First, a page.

Pippin at Beth Tfiloh Community Theatre

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So you’ve heard of Pippin? Have you heard of Beth Tfiloh Community Theatre? Cast all previous conceptions aside and let Beth Tfiloh Community Theatre do their thing because they’ve got magic to do! Oh, it’s time to start living! Time to take in this performance that they’re giving! Time to take time to go see Pippin! And you’ll love it all— in just no time at all. Directed by Diane M. Smith with Musical Direction by Chris Rose and Choreography by James Hunnicutt, this classic Stephen Schwartz musical is a parade of spectacle, a circus of razzle-dazzle, and an evening’s entertainment that you will most thoroughly enjoy!

Tucked away in its own little corner of Pikesville, The Beth Tfiloh Community Theatre sets up shop inside the Minteze Theatre on top of a gloriously circus-inspired set designed by Evan Margolis. The circus-tent ropes and fire-poles are reminiscent of the original cobbled together nature of the show’s origins, which lends itself nicely to the play inside the play! Laura Poehlman-Lavon’s lighting enhances the more spectacle-induced elements, though at times some of the fancier twirling gobos in their bright and sprightly colors appear a bit distorted when projected on the walls outside the proscenium. Matching the dazzling notion of spectacle and marvel, Costume Designer Nicole Smith, with her legion of assistants— Sharon Byrd, Tiffany Zellner, Samuel Boelens— puts a bright and shining spin on the sartorial selection featured on all of the players. Keeping with the exotic circus and almost gypsy-inspired theme, rainbows of all colors make their way into the festivities on everybody except the Lead Player— done up in black— and Pippin— in a neutral gray. Even Charles gets sparkly, spangly glitter, and Berthe gets an outrageous bright pink number that accents her larger than life personality.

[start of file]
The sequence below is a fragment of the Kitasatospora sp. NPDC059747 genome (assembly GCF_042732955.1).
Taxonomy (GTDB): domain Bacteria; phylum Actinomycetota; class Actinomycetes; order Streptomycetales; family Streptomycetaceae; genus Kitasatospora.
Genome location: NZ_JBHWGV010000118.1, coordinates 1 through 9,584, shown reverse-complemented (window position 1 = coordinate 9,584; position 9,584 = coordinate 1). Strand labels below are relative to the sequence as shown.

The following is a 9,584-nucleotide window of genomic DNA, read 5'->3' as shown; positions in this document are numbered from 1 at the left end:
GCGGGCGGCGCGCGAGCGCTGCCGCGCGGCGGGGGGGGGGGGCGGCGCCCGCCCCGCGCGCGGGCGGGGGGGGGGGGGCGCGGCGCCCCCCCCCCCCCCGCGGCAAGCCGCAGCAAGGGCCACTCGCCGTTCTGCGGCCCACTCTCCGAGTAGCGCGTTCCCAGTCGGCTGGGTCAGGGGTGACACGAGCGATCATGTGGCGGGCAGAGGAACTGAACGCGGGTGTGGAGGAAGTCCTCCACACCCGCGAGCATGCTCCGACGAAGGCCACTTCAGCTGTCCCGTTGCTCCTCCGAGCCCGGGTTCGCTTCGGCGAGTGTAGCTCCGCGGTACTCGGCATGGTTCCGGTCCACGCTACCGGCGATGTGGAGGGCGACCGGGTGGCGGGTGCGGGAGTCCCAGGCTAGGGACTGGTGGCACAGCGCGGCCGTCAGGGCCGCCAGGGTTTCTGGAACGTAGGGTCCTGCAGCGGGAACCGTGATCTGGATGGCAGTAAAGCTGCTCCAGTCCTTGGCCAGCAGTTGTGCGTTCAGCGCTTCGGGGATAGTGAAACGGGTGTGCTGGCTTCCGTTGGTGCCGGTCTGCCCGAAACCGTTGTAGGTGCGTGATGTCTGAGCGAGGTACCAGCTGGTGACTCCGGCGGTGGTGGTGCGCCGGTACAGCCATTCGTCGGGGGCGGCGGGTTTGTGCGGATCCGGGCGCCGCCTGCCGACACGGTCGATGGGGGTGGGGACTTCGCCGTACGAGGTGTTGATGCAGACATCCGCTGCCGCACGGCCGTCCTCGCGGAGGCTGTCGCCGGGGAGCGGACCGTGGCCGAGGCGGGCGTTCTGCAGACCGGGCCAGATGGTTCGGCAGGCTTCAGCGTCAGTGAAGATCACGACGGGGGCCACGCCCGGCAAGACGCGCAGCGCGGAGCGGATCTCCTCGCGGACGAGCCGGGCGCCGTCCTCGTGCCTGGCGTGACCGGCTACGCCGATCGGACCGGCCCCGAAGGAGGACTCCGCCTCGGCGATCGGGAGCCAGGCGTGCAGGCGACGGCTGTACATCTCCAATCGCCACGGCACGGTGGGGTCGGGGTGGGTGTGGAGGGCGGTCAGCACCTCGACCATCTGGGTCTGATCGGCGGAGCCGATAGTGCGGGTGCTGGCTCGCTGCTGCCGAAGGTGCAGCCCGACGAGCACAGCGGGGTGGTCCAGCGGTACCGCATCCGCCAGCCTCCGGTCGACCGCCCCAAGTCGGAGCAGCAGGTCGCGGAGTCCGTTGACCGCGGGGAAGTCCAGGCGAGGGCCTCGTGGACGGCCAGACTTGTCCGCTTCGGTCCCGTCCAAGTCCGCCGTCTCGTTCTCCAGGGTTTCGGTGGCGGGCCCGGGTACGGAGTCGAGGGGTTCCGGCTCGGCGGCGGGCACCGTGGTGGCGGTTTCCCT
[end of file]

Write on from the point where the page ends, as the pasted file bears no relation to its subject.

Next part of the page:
There’s a lot of clean, simplistic dance motion happening throughout the larger group numbers like “War is a Science”, which features crisp in-place marching, or “Glory”, which features a lot of swaying, all thanks to Choreographer James Hunnicutt. Assessing the large quantity of individuals in the ensemble, Hunnicutt keeps the dance steps basic so that there aren’t large collisions upon the stage with so many people moving emphatically about during the more upbeat numbers. Matching the succinctness of Hunnicutt’s choreography, Musical Director Chris Rose leads the live off-stage band with a firm ear for balancing them against the singers. Keeping pace and keeping the band from drowning out the soloists, Rose creates steady sounds throughout the performance when it comes to musical numbers.

Pippin moves smoothly through its meta-play existence with Director Diane M. Smith at the helm. Smith works diligently to keep things sailing along, despite Schwartz and librettist Roger O. Hirson’s best efforts to drag the first act out into eternity. Smith is smart with her casting as well, putting the right personalities into roles that are well suited for them. Catherine (Kerry Jungwirth) and Theo (Sammy Jungwirth) are two such examples, along with Fastrada (Hannah Elliott.) All three of these vivacious performers live up to the roles they play, with Sammy Jungwirth putting just enough bratty attitude into the young role of Theo when the moment calls for it to be cute and pleasing. Kerry Jungwirth plays the character with a slightly, albeit sweetly, aloof disposition, though “I Guess I’ll Miss the Man”, despite its lyrical dissonance, is truly tender and almost heartbreaking. Hannah Elliott, as Fastrada, though having just one musical number to prove her worth, does so in spades with all the panache she packs into “Spread a Little Sunshine.” Practically bursting with a radiant energy enough to give fellow players a sunburn, Elliott takes her moment to blaze in the spotlight with this number.